I have some helper utilities defined in a separate python script. I would like to make the script available to the DSX notebook, so I can call them in the cell, but I don't want to put the script into the cell directly.

What are some of the ways to achieve this?


If you are ok with making your code publicly available on a public git repository, you could turn your code into a python package and save it in github. See here for an example package: A simple Hello World setuptools package and installing it with pip.

You can install it directly from github using:

!pip install --user git+https://github.com/public_account/public_repo

Private github repositories

It should also be possible to use a similar approach as above with a private github repository, with a few extra setup steps and a different url format for pip. E.g.

Generate a ssh key on dsx

! ssh-keygen -b 2048 -t rsa -f ~/.ssh/id_rsa -q -N ""

Add the output from the following command to your github account settings :: SSH and GPG keys

! cat ~/.ssh/id_rsa.pub

Next add the github ssh key to dsx:

! ssh-keyscan github.com >> ~/.ssh/known_hosts

IMPORTANT: You should manually verify that the imported github hosts key is authentic. You can view the imported key with:

! cat ~/.ssh/known_hosts

You can now install with pip:

! pip install --user git+ssh://git@github.com/private_account/private_repo

CAUTION! that there are some security considerations with the above approach. I.e. anyone with access to the spark service where you performed the above commands will be able to access the git private repository.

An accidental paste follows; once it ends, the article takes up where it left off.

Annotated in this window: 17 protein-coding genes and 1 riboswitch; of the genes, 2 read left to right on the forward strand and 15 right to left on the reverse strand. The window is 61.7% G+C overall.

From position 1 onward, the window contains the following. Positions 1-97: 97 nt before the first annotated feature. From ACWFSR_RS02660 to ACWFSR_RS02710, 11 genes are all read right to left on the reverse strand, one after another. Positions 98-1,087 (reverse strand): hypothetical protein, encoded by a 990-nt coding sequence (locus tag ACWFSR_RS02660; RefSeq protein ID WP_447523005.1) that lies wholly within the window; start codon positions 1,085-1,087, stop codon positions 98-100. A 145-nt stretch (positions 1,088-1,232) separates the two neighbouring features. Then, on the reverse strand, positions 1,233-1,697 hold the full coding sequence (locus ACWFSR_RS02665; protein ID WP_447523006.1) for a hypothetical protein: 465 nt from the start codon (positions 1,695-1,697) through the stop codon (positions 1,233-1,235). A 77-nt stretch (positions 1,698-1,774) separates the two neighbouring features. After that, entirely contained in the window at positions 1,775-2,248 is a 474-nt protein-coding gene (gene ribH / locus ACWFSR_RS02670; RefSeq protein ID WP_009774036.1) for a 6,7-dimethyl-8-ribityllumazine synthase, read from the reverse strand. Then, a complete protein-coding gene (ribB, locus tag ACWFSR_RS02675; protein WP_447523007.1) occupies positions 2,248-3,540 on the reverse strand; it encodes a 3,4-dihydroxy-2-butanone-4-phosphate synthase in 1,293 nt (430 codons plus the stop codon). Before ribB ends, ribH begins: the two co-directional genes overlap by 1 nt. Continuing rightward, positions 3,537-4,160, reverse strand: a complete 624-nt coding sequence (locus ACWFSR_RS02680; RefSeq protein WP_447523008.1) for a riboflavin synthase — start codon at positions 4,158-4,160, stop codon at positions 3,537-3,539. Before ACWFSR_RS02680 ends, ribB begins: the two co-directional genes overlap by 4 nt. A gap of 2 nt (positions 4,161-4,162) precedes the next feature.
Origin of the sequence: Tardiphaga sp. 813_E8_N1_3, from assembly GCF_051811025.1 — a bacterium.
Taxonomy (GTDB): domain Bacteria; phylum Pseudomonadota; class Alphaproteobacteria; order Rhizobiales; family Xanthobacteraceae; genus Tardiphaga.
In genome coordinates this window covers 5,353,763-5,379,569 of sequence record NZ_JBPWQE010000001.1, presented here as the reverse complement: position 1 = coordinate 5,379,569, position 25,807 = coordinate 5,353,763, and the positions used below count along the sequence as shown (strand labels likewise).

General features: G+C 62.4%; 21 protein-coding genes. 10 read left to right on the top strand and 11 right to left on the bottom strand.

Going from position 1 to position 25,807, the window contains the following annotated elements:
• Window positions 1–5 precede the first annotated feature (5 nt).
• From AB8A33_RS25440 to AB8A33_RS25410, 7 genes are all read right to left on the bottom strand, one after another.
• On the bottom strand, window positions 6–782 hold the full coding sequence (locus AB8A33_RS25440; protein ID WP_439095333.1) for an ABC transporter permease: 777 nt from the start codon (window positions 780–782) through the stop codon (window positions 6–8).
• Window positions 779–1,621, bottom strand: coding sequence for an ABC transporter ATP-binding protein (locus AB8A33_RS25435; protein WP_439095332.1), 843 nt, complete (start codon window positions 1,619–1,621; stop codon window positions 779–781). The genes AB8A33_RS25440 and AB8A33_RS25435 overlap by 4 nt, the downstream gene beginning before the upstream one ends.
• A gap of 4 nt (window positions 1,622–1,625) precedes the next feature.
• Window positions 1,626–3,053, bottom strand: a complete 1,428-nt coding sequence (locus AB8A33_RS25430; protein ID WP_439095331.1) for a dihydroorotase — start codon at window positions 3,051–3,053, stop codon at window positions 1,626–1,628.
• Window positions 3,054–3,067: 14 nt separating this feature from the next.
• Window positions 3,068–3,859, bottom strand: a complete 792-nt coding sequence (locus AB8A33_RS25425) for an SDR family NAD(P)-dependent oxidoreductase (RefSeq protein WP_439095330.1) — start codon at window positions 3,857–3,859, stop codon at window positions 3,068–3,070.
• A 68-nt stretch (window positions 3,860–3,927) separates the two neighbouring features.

Ideally, In the future, I would like to see dsx provide support for editing all files in a project and committing all the project files to github, e.g.


One option is to upload your package to your spark account from a client machine using the following API call:

curl \
   -X PUT \
   -k \
   -u ${tenant_id}:${tenant_secret} \
   -H "X-Spark-service-instance-id: ${instance_id}" \
   --data-binary "@path_to_local_file" \

The variables above can be obtained by logging in to the Bluemix console and navigating to Service Credentials. Alternative, you can use the command line cf tools to retrieve this information. This Q/A provides some more information on the cf command line approach.

After uploading your package to the spark service, you can use:

! pip install --user ${HOME}/data/destination_file_name

Credit to Roland Weber for this answer.

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